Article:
It’s teeny models week. I am reaching outside my normal topics this week, too.
Thanks to Daniel Fojt, diffutils, less, and sed have all had significant upgrades in DragonFly; the linked commits have the changes listed. Somehow I expect utilities like less(1) to be frozen in time, not still updated and changed.
The serial port in DragonFly is now set by default to 115200, not 9600 as anyone over 40 probably has memorized (along with the numbers 640, 1024, and 4.3M).
shutdown(8) and reboot(8) have some changes, which I find entertaining: “harder to kill“.
DragonFly’s sysclock_t is now a 64-bit value. This is a dramatic change, but should be invisible to userland. Meaning, you don’t have to recompile world/update packages/etc. It’s interesting but not eventful.
The first version of HAMMER took automatic snapshots, set within the config for each filesystem. HAMMER2 now also takes automatic snapshots, via periodic(8) like most every repeating task on your DragonFly system.
I like having shorter link texts so they all line up, but sometimes it’s unavoidably descriptive.
If you want to boot DragonFly on your UEFI machine, and also OpenBSD, and also Linux, Martin Aleksandrov Ivanov has you covered.
BSD Now is out for this week; no specific theme but there is a link to something I didn’t know existed: the Scotland Open Source podcast.
I know I say this often, but it’s important: I love cross-BSD commits.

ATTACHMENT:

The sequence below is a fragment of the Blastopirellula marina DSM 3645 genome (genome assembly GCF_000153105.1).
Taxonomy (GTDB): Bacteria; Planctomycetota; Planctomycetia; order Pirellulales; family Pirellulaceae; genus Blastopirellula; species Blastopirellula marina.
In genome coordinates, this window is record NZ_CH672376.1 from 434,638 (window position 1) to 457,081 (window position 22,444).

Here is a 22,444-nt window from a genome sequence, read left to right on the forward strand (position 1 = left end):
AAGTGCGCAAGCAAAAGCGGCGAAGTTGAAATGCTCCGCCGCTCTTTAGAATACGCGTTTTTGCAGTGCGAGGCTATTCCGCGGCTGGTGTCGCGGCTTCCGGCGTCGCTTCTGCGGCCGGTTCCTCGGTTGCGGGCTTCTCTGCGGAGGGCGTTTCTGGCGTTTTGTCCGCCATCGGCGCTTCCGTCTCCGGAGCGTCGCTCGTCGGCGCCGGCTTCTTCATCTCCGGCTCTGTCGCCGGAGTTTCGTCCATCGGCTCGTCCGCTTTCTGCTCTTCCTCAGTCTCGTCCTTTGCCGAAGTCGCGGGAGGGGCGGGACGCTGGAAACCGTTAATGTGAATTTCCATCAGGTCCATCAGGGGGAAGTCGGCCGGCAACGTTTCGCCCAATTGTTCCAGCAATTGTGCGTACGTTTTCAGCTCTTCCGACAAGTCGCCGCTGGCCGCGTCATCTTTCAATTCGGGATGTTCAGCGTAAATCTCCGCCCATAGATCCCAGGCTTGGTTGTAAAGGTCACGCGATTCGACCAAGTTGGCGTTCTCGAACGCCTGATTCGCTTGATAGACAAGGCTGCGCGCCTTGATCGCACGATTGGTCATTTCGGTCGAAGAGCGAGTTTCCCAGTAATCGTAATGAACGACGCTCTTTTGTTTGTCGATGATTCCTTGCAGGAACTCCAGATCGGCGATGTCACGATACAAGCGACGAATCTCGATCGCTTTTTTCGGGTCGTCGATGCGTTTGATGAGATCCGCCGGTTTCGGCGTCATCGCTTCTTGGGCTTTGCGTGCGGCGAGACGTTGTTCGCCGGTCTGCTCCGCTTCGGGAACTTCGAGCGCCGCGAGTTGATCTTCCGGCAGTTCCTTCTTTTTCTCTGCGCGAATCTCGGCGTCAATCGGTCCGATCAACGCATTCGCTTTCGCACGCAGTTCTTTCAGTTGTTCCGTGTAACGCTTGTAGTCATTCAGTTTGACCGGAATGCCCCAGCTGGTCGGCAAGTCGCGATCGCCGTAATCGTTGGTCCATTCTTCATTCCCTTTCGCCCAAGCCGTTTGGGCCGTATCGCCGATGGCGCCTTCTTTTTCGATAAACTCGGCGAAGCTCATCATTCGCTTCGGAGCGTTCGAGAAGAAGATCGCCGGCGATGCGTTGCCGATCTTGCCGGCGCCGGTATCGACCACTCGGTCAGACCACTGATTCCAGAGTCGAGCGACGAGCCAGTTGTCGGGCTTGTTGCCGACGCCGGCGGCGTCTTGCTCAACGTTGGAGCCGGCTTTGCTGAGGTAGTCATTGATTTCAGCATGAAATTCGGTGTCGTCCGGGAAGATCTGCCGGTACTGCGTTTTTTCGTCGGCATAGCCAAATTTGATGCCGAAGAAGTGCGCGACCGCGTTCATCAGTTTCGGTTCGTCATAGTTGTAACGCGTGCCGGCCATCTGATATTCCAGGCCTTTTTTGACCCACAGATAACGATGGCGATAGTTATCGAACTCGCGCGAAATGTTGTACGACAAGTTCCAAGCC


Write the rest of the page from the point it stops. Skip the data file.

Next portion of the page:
HAMMER2 just became a little more DWIM: the pfs-list and pfs-delete directives will now look across all mounted filesystems, not just the current directory’s mount path. pfs-delete won’t delete any filesystem name that appears in more than one place, though.
If you have UEFI hardware, there’s been an update in DragonFly of the TianoCore EDK II headers. If you are like me, you will find the tianocore.org site helps to understand what this is for.
Hardware as the informal theme this week.
Remember, BSDCan 2020 is still streaming if you read this early enough.
BSDCan 2020 is being streamed right now and tomorrow, with all talks available.
If you use autofs, dhcpcd (x2), grep, or a Thinkpad with DragonFly, one of those linked updates may be of interest to you.
This week’s BSD Now has the most exciting title I’ve heard in some time, related to the type of disk being used in one of the stories. This week is mostly installation tales, really.
If you’re looking to use jails, there’s been a brief discussion about them on users@, which will be useful if you want to install packages or figure out how the loopback address works.